Rising Inventories of Unsold Homes

Peter Coy

There was worrisome news today in the report from the National Association of Realtors on October sales of existing homes. But the scary part wasn't where you would think to look first.

Sales were down slightly more than economists' expectations, yes, falling 2.7% from September's pace to an annual rate of 7.09 million. But they were still 3.7% above the level of October 2004.

Prices weren't the problem, either. The national median existing-home price for all housing types (including townhouses, codos and c-ops) was $218,000, up nearly 17% from a year ago. That's a huge increase--the biggest year-over-year jump since the high-inflation days of July 1979.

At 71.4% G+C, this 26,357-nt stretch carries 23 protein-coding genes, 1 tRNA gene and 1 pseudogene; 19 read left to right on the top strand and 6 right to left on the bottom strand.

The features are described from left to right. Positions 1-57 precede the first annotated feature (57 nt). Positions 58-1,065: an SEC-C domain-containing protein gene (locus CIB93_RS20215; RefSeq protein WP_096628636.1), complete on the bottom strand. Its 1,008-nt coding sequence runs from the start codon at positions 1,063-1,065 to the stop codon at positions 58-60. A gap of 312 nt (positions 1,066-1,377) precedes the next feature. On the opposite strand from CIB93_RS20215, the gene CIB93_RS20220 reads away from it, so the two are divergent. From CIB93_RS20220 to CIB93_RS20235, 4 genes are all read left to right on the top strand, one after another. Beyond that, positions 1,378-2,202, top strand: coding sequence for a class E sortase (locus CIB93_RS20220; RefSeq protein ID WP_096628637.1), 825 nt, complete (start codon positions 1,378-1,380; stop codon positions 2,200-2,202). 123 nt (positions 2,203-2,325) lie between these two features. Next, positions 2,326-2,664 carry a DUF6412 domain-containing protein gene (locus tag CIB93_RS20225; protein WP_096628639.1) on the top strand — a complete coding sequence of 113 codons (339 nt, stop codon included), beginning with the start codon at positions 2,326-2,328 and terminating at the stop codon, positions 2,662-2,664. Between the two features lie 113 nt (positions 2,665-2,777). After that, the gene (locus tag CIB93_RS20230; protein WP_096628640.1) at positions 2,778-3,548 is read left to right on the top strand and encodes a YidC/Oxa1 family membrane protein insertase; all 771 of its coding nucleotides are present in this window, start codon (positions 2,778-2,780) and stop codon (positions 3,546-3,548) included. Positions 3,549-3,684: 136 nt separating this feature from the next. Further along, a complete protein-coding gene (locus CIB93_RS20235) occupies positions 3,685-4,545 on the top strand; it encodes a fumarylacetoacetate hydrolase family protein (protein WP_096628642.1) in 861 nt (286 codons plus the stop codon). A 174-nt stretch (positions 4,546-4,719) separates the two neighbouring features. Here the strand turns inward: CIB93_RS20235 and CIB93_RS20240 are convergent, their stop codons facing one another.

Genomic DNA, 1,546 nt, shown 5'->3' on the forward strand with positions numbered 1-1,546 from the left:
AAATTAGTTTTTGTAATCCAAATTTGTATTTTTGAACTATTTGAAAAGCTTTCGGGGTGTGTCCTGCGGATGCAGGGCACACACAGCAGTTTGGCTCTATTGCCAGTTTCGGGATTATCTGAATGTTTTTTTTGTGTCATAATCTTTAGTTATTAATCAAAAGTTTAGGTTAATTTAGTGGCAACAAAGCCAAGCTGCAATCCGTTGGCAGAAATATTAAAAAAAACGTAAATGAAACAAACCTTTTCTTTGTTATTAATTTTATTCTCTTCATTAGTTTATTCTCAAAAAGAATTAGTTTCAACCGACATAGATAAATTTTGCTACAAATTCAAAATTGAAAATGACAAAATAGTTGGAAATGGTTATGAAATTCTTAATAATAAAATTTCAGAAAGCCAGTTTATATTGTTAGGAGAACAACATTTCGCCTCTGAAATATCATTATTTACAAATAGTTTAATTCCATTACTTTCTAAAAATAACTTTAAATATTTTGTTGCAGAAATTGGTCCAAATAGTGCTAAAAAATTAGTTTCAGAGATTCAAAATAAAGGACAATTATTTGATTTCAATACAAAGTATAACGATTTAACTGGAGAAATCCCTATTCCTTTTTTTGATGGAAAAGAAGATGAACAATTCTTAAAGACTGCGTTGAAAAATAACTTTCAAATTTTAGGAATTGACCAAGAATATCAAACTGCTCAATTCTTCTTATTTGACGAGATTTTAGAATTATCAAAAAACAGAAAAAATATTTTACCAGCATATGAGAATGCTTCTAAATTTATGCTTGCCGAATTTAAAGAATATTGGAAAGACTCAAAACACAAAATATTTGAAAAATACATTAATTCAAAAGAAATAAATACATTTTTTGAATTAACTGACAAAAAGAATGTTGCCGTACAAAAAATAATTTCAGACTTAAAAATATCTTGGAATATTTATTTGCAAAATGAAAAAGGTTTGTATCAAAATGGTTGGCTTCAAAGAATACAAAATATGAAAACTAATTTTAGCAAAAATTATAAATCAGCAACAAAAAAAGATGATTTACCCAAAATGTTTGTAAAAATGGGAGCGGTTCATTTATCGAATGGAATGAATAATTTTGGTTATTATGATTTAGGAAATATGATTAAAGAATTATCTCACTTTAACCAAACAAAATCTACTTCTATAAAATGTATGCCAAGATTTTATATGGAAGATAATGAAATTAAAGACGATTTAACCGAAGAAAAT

The real warning sign in the Realtors' report was the increase in existing homes available for sale--up 3.5% to 2.87 million, which is a 4.9-month supply at the current sales pace.

What that means is that even though people are buying homes at a near-record pace, it's still not enough to keep up with the number that are coming onto the market.

Realtors President Thomas S. Stevens gave an optimistic interpretation to the inventory jump, saying in a press release that "the rise in inventory means that buyers will have a wider choice available to them."

But as any business person knows, swelling inventories can be a sign of trouble ahead. Action Economics points out that the inventory of homes available for sale is the highest since 1986.

As Ian Shepherdson of High Frequency Economics observes today, there are now 14.4% more existing homes for sale than there were a year ago, while actual sales are up just 3.3%.

Merrill Lynch chief North American economist David Rosenberg says today that "we think it's pretty safe to say that the housing boom is over."

    Before it's here, it's on the Bloomberg Terminal.